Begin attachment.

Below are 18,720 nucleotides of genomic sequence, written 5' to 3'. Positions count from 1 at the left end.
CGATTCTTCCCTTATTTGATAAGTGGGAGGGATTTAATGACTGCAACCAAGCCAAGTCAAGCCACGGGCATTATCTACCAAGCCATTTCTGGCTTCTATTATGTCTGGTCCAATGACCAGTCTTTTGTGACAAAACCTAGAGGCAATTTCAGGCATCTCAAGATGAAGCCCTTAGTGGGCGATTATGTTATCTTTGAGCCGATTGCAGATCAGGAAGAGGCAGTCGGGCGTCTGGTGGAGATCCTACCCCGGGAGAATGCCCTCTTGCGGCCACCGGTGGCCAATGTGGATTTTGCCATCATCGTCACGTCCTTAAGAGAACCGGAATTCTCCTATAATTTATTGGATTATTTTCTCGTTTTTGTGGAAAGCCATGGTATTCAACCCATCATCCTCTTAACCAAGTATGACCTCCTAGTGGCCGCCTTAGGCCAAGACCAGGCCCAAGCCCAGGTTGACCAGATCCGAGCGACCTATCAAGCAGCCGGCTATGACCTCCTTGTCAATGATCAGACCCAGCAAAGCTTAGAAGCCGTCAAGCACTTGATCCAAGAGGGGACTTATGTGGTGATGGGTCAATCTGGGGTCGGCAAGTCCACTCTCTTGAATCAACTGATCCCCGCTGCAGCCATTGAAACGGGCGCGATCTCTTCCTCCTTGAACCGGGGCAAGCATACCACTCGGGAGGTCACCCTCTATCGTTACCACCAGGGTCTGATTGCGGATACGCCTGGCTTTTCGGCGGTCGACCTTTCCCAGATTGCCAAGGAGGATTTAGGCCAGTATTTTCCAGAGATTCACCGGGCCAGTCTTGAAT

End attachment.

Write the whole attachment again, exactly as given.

Below are 18,720 nucleotides of genomic sequence, written 5' to 3'. Positions count from 1 at the left end.
CGATTCTTCCCTTATTTGATAAGTGGGAGGGATTTAATGACTGCAACCAAGCCAAGTCAAGCCACGGGCATTATCTACCAAGCCATTTCTGGCTTCTATTATGTCTGGTCCAATGACCAGTCTTTTGTGACAAAACCTAGAGGCAATTTCAGGCATCTCAAGATGAAGCCCTTAGTGGGCGATTATGTTATCTTTGAGCCGATTGCAGATCAGGAAGAGGCAGTCGGGCGTCTGGTGGAGATCCTACCCCGGGAGAATGCCCTCTTGCGGCCACCGGTGGCCAATGTGGATTTTGCCATCATCGTCACGTCCTTAAGAGAACCGGAATTCTCCTATAATTTATTGGATTATTTTCTCGTTTTTGTGGAAAGCCATGGTATTCAACCCATCATCCTCTTAACCAAGTATGACCTCCTAGTGGCCGCCTTAGGCCAAGACCAGGCCCAAGCCCAGGTTGACCAGATCCGAGCGACCTATCAAGCAGCCGGCTATGACCTCCTTGTCAATGATCAGACCCAGCAAAGCTTAGAAGCCGTCAAGCACTTGATCCAAGAGGGGACTTATGTGGTGATGGGTCAATCTGGGGTCGGCAAGTCCACTCTCTTGAATCAACTGATCCCCGCTGCAGCCATTGAAACGGGCGCGATCTCTTCCTCCTTGAACCGGGGCAAGCATACCACTCGGGAGGTCACCCTCTATCGTTACCACCAGGGTCTGATTGCGGATACGCCTGGCTTTTCGGCGGTCGACCTTTCCCAGATTGCCAAGGAGGATTTAGGCCAGTATTTTCCAGAGATTCACCGGGCCAGTCTTGAAT